Tuesday, July 6, 2010

reviews you might have missed. (Brooklyn Bodega Certified)

Whenever I step into SOB’s I feel as though I’ve just walked into one of Hip Hop’s many condos. His NYC resting place is scattered with luminescent Chinese Lanterns, vibrant colors, and guests that reflect his eclectic taste. Fitted jeans, caps titled back Spike Lee “Do the Right Thing” style, and Nike swooshes filed into Big K.R.I.K.’s Def Jam signing party yesterday presented by Def Jam Records, Cinematic Music Group, and DJBooth.net. Obliging the youth by dropping the age to 18 and up, the barely legal hip-hop heads scattered in front of the stage while the DJ played classics they’d heard one too many times.

As the latecomers started to file in, “Yonas” graced the stage with his presence and asked the audience if they were ready to listen to “real hip-hop.” Starting off with acapella freestyle—which seemed to be a common element throughout his performance—the emcee threw a sixteen with obvious metaphors and puns to get the crowd started up. While piling his crew on stage one by one he performed the tracks “Mindless”, “In a Daze”, and finished out with “Not What You Think It Is.” Yonas’ stage performance seemed to impress the onlookers who caught on to his hooks and repeated them with ease.

After moving to a seat near the stage to get a better view of the action, I spotted Show and Prove Alumni YC the Cynic and Kalae All Day. YC mumbled lyrics underneath his breath prepping for his performance while fidgeting with his fedora. After hearing he’d just come off a West Coast and Mid-West tour I watched for a more polished performance post witnessing an amazing show at Brooklyn Bodega’s Show & Prove. Starting off with a poetic standstill and a stationary microphone, YC released a few nervous bars from “State I.D.” before he ripped the mic from the stand and proceeded to perform to the best of his ability. The entire audience vibed with him and his call and response was extremely effective. Unlike the other emcees who performed entire songs, he performed a medley of tracks from his latest EP “You’re Welcome.” The set included “Return of the Slick”, “Say Superman”, and acapella bars at the end. Having just finished a tour with Kalae All Day and Ro Diaz has truly influenced his style. In the two instances I’ve witnessed YC work his magic, he’s gone from cipher-style emcee to entertainer. He states, “In NYC I felt like I was just going through the motions. But, in the West Coast and Detroit, I was somewhere where no one knew me. It made me hungry all over again.” The trio hit Oakland, San Jose, Santa Maria, San Francisco, and Los Angeles. The travel experience was definitely reflective within his bars.

Smoke DZA’s appearance was made known during YC the Cynic’s performance. His crew rolled deep right up to the stage. A friend of mine not familiar with him said, “He’s up next, I can feel it.” DZA had a formal DJ introduction and theme music as he was handed the microphone. His hypeman’s delivery was no joke. Most hypemen provide short adlibs and finish off bars however, he knew every bar, every movement, and even added commentary to each verse. DZA watch out, your hypeman is coming for your spot. DZA’s set included “Marley and Me”, “Crazy Glue”, and he even brought up Mickey Factz—repping “The Black Apple” full blast—to perform “The Rush.”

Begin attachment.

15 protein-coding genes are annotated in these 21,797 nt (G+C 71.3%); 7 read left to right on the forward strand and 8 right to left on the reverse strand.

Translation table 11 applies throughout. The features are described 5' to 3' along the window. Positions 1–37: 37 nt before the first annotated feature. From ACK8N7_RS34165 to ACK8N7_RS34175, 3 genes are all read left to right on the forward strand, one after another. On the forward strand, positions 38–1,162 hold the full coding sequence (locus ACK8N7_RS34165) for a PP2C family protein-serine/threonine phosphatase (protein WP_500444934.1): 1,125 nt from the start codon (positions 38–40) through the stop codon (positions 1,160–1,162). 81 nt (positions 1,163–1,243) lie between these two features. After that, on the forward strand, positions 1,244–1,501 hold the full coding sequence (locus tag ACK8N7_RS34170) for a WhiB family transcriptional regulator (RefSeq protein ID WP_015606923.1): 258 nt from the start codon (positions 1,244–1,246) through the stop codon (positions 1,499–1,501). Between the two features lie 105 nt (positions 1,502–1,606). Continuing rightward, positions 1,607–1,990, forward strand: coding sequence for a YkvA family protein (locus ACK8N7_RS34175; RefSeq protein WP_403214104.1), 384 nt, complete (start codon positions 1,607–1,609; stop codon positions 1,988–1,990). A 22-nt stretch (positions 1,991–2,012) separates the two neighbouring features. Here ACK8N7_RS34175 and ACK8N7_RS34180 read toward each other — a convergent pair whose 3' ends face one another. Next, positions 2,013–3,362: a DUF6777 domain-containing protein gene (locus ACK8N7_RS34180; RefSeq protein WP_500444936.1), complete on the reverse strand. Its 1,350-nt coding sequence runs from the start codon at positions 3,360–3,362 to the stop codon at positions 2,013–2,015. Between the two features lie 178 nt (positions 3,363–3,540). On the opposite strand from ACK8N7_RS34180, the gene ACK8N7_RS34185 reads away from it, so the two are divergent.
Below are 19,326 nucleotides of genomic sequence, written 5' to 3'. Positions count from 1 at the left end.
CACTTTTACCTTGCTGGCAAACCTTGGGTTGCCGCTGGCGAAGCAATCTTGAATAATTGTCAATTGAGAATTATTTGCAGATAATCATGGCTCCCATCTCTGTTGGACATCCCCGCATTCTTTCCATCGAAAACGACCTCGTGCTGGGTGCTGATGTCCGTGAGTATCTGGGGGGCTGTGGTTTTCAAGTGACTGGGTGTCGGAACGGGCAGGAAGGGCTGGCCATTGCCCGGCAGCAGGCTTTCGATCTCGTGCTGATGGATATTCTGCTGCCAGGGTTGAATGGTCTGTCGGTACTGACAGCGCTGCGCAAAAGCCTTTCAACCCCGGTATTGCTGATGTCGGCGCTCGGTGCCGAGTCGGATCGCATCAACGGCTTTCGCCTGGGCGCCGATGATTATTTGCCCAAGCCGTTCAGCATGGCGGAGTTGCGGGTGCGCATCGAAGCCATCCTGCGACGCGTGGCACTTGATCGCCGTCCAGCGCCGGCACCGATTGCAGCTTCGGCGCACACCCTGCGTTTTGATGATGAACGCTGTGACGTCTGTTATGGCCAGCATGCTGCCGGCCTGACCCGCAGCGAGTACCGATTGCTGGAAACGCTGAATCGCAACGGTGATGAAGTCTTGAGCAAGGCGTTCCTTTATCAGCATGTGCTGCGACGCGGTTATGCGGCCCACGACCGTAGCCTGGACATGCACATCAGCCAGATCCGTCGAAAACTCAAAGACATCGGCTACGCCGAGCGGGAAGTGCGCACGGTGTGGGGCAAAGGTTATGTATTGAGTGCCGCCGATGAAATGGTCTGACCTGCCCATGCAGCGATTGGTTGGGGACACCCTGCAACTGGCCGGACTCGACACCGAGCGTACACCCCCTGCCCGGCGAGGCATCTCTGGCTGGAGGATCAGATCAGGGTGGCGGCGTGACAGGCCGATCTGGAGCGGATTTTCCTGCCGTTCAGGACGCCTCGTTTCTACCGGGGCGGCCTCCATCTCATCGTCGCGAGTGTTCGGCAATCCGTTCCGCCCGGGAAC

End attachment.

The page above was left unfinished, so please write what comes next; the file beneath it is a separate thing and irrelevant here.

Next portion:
The venue was packed by the time Curren$y hit the stage. Spitta knows exactly the ambience he wants for his set; a bit of smoke, a monotone speech, and few jokes to get the audience to loosen up.

“In case you’re wondering, I didn’t steal this ashtray from the club. This is a JETS ashtray.”

The Taylor Gang and Jets followers went crazy. Spitta started with “Elevator Music” to which the entire crowd seemed to know the lyrics. He followed that with “Bout It” and let off halfway through the song to spit the rest without the west coast influenced beat. After three or four songs he had everyone in a zone of sorts. The listeners bobbed their heads as Spitta seemed to be in a sector of his own on stage. This is something that can’t be explained in words; one would have to witness Spitta’s demeanor and judge for themselves.

“I wrote this song for my Al Camino.”

Nuff’ said.

The headliner of the evening and the man of the hour, BIG K.R.I.T. almost crept up on stage without the audience noticing. However, when the much deeper southern drawl—derived from Meridian, Mississippi—sounded on the mic, the crowd knew what time it was. K.R.I.T. brought the end of the evening in hard (al dente)—as Big Sean would say—rhyming over a slow and almost classical piano beat. After the first verse and a hard bass drop he performed the rest of the “Victorious” alongside “See Me On Top”, “Return of an Era” and even had Curren$y join him on stage at one point. He finished up with “Hometown Hero” with most of the crowd starting to file out. Perhaps, everyone just had to get to work early the next morning. K.R.I.T. seems to be Def Jam’s southern answer to the other acclaimed “Kings of the South.” (Despite Mr. Sir Luscious Left Foot.)

The evening had its ups and downs but fulfilled the crowd’s entertainment for the night. That’s the optimistic goal, right? Also in attendance were Amanda Diva, Consequence, and Jay Electronica.

Sites For the Emcees:






**This review was written for BROOKLYN BODEGA (The New York Times of Hip Hop & it's entities.)**

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